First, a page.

S. B. W. ought to be addressed rather than
their passions. To excite the passions, by florid, unmeaning decla
mation, and to convince the judgReligious Feeling
ment, by sound, logical reasoning, 'That the doctrines of Biblical re- are two very different things. The ligion are addressed to the under- former mode of address may prostanding of men there can be no rea- duce
the weaker part of an sonable
doubt. “I speak as to wise auditory an abundance of temporamen; (saith Paul) judge ye what I ry feeling and noise; but the latter say." i Cor. x. 15. "Be ready al- alone can, under the blessing of
ways (saith Peter) to give an answer God, make men rational and conto every man who asketh you a rea- sistent believers. Can the florid son of the hope that is in you.” 1 orator say to his hearers, with any Peter ii. 15. Thus it
that degree of propriety," I speak to you those who were first employed in as to wise men; judge ye what I promulgating the evangelical sys- say." Ought he not rather to say, tem, conceived it to be a system
that I speak to you as to fools, therefore Jould bear the test of a rational in- I hope you will banish as far from vestigation.
you as possible all reason and judgIt must be clear, however, that no ment.” A religion, founded upon very accurate examination can be such a basis, must very strongly remade into any system of religious semble a house built
the sand: doctrine, while the mind is under it may stand well enough while the the violent impulse of agitated feel- excitement lasts; but, when the ing. A person, in such a state of trials, temptations, and storms of mind, may embrace doctrines, which life assail it, it will soon be swept are absolutely false or reject doc- away, and leave hardly a wreck betrines, which are really true.
FOR THE PRESBYTERIAN MAGAZINE.
Preachers, who address the
tures have done the same; and it sions chiefly, may excite feelings in may lead them, while under the invarious ways. I'he most usual me- fluence of temporary feeling, to exthods resorted to, are descriptions claim, 6 What must we do to be of death and of a future place of
saved.” But, if the feeling goes no torment. These descriptions have
further than this, it cannot be confrequently, on weak minds, a very sidered as holy, because it must be powerful effect. The orator, per- regarded as of the same nature with haps, depicts all the distressing and that excited in a man's breast when agonizing circumstances which ac- his personal safety is in any way company the grim messenger, that endangered. Remove in both cases snaps the thread of life and breaks
the exciting cause and in both cases entirely man's connexion with all the emotion will cease. But the sublunary objects. Whilst he is so effects of true religious impression employed, many of the feeling part are lasting in their consequences. of his audience, who may have ex- It is not then by noisy declamaperienced, perhaps, in the loss of tion, not by enthusiastic vapouring, their relations or friends, the deso- that we may be expected, under the lating effects of death, are very na- blessing of God, to make genuine turally melted into tears. These converts to the religion of Jesus tears may, and I believe, often are Christ, but by sound irresistible mistaken, by preachers, for the ef- argument, which, even those who fects of that penitential sorrow,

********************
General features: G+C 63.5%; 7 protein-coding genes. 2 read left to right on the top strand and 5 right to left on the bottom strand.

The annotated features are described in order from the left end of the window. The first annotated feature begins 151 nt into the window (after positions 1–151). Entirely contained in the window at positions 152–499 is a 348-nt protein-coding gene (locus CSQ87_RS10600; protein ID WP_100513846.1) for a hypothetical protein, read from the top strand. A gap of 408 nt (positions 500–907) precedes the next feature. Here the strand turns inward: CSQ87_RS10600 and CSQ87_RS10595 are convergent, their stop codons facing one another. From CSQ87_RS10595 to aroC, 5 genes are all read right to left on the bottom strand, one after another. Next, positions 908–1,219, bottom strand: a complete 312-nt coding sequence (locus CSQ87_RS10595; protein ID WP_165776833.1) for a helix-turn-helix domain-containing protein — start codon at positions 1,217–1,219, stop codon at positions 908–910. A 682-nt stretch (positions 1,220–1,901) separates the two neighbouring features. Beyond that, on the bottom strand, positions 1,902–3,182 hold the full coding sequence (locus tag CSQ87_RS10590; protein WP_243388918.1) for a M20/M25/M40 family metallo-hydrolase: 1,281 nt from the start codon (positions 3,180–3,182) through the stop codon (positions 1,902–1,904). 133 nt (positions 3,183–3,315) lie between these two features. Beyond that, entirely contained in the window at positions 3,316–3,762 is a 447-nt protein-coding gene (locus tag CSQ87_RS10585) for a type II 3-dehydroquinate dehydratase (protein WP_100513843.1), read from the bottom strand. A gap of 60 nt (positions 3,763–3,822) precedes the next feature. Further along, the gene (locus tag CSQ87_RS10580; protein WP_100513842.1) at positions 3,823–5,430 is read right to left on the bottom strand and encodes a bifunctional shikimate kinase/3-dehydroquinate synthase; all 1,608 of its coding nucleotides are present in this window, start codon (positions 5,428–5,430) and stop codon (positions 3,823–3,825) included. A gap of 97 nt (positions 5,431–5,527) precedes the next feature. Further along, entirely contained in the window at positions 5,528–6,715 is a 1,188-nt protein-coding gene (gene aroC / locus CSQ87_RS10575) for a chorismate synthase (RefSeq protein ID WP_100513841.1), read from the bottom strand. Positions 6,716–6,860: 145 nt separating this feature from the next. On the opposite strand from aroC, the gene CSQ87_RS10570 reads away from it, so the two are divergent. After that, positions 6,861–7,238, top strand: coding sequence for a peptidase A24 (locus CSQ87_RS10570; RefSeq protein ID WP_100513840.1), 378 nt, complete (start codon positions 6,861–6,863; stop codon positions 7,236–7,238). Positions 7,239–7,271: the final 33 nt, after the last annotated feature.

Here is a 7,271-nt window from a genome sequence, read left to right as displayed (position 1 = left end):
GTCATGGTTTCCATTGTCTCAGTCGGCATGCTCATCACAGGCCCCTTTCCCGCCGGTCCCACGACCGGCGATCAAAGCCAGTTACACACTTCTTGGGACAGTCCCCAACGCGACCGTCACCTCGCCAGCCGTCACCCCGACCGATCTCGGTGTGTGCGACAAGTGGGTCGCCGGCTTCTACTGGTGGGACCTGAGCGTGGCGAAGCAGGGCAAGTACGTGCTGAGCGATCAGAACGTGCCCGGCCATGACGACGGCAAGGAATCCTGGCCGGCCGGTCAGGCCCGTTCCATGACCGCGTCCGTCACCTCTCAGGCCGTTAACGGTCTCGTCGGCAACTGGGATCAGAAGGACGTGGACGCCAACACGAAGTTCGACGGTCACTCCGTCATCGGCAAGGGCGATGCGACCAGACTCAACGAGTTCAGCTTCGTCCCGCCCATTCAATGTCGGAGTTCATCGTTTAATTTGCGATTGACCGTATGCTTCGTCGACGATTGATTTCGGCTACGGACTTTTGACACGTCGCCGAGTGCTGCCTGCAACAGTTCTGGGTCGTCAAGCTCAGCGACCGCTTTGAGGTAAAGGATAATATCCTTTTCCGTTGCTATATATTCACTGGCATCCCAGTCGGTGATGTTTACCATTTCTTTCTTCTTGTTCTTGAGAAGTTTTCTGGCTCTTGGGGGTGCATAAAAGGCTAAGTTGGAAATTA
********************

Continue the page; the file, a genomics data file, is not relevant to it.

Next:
themselves to the which, according to the doctrine of truth, cannot logically controvert. Christianity, does invariably, though It will be said, however, by some in different degrees in different in- perhaps, that logical, or in other dividuals, constitute a part of ge- words, rational preaching, is a mannuine conversion. This certainly ner of address by far too cold and shows the necessity of carefully ex- uninteresting to attract the attenamining the origin of feeling. For tion of the generality of hearers: the feeling, which is excited by de- that didactic reasoning may please scriptions of death, although per- and gratify the learned, but that it fectly natural, and frequently ser- can neither please nor edify minds viceable in arousing the stupid, untutored and unaccustomed to phiought not to be viewed as religious. losophical argumentation. It may lead ultimately, if properly This objection appears, at first directed by wise instruction, to re- sight, to carry along with it consiligious feeling: but, while it con- derable weight. But, when we caretinues merely an emotion of what fully examine it, and reduce it to may be called natural sympathy, it the test of experience, we shall find must be considered as a feeling that it loses at least a great part, if which may be easily excited in any not the whole, of its gravity. highly sympathetic mind, although Every candid observer will allow, totally destitute of the emotions that the religion, which is founded which accompany strong religious upon mere animal feeling, is exceed. impression.